Advertisement
Articles

Five Talented Vector Artists and their Favourite Illustrator Tools

by

In today's article, we ask five talented vector artists: "What is your favourite tool or effect?". We'll gain some inspiration insight into how they use these tools and see examples of where these tricks and tips have been used.

Introduction

In today's article, we're going to see what the favourite tools and effects of some talented vector artists who use Adobe Illustrator. They're going to explain why they use their favourite tool and give us some helpful tips along the way, as well as showing you some examples of how they have utilised these very tips in their amazing artwork. So let's get to it and meet our first artist.


Artists and their Favourite Tools & Effects

Beto Garza

Q What is your favourite Adobe Illustrator Tool/Effect?

The first time I used illustrator I always used the Pen Tool(P) to draw everything, but then after a while I became really interested in a more geometric style. So I fell in love with the basic Shape Tools. The ones that I use the most: the Rectangle (M), Ellipse (L), Rounded Rectangle and the Polygon. These and the Pathfinder panel are always my friends in most of my works. This is because with them I can draw whatever I want by simply adjusting some anchor points with the Direct Selection Tool (A) or scale some segments with the Scale Tool (S) for example.

Q Could you share with us your best tip on how to utilise this tool/effect?

When I draw the first thing I do is a few quick sketches to get a good composition and see which figures I will use in my final illustration.

When I’m finished sketching I go directly to Illustrator and start drawing by seeing my final sketch. I use a black stroke and no fill and I start drawing figures (in this case I made a quick icon of "La Calavera" of the Mexican lottery, by using almost only rounded squares). Some of them get duplicated to add some details like shadows and highlights. Then when I finish drawing I start to use Pathfinder options and bringing all the figures to life. Some of them I duplicate with the paste to back (Cmd + B) and paste in front (Cmd + F) commands, depending on the figure I will use Pathfinder on.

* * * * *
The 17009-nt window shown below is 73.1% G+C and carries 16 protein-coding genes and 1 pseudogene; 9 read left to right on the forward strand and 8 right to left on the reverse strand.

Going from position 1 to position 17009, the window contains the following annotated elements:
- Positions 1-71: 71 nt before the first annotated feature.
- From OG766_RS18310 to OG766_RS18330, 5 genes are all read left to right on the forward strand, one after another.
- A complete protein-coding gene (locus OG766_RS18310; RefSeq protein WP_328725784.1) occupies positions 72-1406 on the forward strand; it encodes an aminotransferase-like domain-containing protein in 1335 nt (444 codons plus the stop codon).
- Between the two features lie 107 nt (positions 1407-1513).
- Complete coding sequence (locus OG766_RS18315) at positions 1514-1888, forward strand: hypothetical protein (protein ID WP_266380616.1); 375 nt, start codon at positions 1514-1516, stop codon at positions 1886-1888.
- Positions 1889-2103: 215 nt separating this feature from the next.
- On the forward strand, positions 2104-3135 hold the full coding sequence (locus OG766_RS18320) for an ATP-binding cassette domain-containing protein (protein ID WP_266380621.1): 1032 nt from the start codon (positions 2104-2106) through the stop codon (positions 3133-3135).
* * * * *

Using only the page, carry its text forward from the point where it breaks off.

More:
When I’m done with that I select all my work and Click "D" to see if everything’s ok or if I need to send something to front or back or align and at last I add some color and details to the final illustration.

Beto Garza on the Web

 

Helen Huang

Q What is your favourite Adobe Illustrator Tool/Effect?

One of my favorite Illustrator tools is the Color Panel, which is essentially a color mixing and editing tool. I learned it on my own by experimenting with different color mode in the Color Panel. Now I set my Color Panel to HSB as default. HSB is a great setting especially for selecting colors to use as highlight and shading.

Q Could you share with us your best tip on how to utilise this tool/effect?

HSB stands for Hue, Saturation and Brightness. For highlight, decrease the saturation and increase the brightness. For a darker shade, increase the saturation and decrease the brightness. This way you get a very organic and natural looking shading color.

Helen Huang on the Web

 

Asher Benson

Q What is your favourite Adobe Illustrator Tool/Effect?

My favorite Adobe Illustrator tool/effect would have to be Gaussian Blur. I learned about it during a class in college, but really didn't think much of it, mostly because I wasn't properly taught how to use it. I remember my first projects with Gaussian Blur being a bit of a mess, and so I really avoided it for quite a few months. I always appreciated how clean my lines were while using the Pen Tool (P), but in some parts I really wanted a bit more softness. I tried layers and layers of transparencies and thinker strokes, but it didn't have the appeal I was looking for.